Pache in rare company with 1st MLB homer

October 15th, 2020

When is asked to tell the story of his first big league home run, the Braves’ rookie center fielder will be able to say he was in the same place as only six other players in Major League history: the playoffs.

Pache -- the Braves’ No. 1 prospect per MLB Pipeline -- homered down the left-field line against Dodgers left-hander Julio Urías in Game 3 of the National League Championship Series on Wednesday at Globe Life Field in Arlington. His shot off a 93.9 mph fastball traveled a Statcast-estimated 388 feet and put Atlanta on the board in the third inning of its 15-3 loss.

Pache was a silver lining as the Braves dropped their first game of the 2020 playoffs in a series they still lead, 2-1. He joined Joe Blanton (2008), Melvin Mora (1999), Don Gullett (‘75), Mickey Lolich (‘68), Frank Demaree (‘32) and Rosy Ryan (‘24) as the only players to hit their first homer in the postseason. Of that group, he is just the third non-pitcher, joining Mora and Demaree.

Before even making his second career postseason start on Wednesday, Pache already described the opportunity as "a dream come true."

"I think every baseball player kind of dreams of reaching the playoffs and then, ultimately, winning a World Series," he added. "For me, I can’t ask for much more. This is what I’ve always wanted, to be able to play in these types of situations.”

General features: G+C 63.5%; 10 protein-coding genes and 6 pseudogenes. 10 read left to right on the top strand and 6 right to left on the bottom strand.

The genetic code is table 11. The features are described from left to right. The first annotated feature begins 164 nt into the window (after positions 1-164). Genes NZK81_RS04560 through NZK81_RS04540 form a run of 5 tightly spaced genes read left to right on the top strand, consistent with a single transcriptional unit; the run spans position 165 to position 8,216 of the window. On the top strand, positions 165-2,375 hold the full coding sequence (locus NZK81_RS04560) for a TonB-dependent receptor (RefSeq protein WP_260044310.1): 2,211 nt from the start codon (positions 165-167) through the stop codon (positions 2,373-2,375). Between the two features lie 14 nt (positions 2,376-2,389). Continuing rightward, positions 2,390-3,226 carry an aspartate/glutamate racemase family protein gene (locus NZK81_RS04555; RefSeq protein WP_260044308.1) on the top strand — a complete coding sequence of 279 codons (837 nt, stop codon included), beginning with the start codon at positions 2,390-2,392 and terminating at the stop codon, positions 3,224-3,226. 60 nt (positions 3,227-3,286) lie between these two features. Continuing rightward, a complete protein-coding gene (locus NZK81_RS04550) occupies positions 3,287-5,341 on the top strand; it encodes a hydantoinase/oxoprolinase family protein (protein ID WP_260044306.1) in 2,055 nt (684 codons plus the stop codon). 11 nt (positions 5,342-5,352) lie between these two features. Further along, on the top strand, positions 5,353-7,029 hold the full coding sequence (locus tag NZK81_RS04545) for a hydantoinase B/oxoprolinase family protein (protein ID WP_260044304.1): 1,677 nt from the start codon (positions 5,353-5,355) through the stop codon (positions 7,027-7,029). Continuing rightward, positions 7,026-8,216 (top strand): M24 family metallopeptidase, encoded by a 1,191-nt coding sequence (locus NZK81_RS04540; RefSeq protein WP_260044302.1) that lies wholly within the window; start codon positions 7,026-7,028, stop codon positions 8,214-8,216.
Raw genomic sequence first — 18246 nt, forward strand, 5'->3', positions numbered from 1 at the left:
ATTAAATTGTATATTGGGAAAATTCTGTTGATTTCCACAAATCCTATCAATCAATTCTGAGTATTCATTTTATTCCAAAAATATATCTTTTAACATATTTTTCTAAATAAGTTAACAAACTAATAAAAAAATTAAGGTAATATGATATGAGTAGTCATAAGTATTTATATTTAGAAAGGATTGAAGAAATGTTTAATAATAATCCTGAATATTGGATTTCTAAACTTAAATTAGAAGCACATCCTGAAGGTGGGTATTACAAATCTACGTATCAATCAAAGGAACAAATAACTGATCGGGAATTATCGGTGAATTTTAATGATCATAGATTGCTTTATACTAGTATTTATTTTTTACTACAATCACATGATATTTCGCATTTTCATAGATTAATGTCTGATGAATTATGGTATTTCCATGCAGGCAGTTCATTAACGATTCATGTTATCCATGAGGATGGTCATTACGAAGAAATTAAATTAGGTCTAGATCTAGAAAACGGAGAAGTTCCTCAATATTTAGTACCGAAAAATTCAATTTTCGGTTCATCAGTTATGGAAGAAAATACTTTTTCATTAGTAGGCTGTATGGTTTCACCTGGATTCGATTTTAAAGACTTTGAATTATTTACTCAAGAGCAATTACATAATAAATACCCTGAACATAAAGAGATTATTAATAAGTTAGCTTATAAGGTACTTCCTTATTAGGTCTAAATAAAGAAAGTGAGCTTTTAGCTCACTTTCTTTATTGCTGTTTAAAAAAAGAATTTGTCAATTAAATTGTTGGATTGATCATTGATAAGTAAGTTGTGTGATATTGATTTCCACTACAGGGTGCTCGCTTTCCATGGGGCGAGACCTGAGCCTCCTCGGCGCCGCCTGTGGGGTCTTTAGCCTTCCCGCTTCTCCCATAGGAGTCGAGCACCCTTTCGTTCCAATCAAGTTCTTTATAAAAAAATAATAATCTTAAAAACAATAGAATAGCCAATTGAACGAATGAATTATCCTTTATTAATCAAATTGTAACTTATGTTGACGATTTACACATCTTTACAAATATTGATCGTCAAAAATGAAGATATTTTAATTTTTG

Pache homered a month shy of his 22nd birthday, making him one of four players in Braves history to belt a postseason home run at 21 years or younger. Only teammate Ronald Acuña Jr., Brian McCann and Andruw Jones -- Pache’s mentor -- were younger.

Looking deeper into baseball history, Pache is the fifth-youngest center fielder to go yard in the playoffs -- older than just Acuña, Jones, Bryce Harper and Hall of Famer Mickey Mantle.

"We’ve always known he has a lot of talent,” Braves shortstop Dansby Swanson said. “He’s definitely one of the best center fielders I’ve seen, especially at his age. He works and, from what I understand, he’s very coachable.”

Swanson added, “It’s a dream come true to be able to play on this stage and in this moment. He’s thriving in every bit of it that he can."

When opportunities arise, it’s a matter of capitalizing on them. Pache stepped in when left fielder Adam Duvall sustained a left oblique strain on Monday night in Game 1 of the NLCS. He has started in center field in Games 2 and 3, and he has a double and a homer in his 10 postseason at-bats.

“I’m really happy for him,” manager Brian Snitker said. “He’s had some good at-bats since we put him in there, and that’s great. This is a great training ground for him and a great experience. He’s handled himself really, really well.”

Pache made his Major League debut on Aug. 21 and appeared in two regular-season games. He has received advice over his career from Braves icon Andruw Jones, with whom he has drawn comparisons at the same position.

“He was there at the game yesterday watching me, and I feel extremely grateful that he’s taking the time to help me along,” Pache said. “I feel extremely grateful to be compared to him. In my eyes, he’s a legend. Any time that I get compared to him, I feel really grateful for that.”

For all the notable company he joined with the Game 3 blast, Pache is showing he’s on his way to making his own mark in baseball.

“For me, I just felt extremely overjoyed and grateful to be given the opportunity,” he said.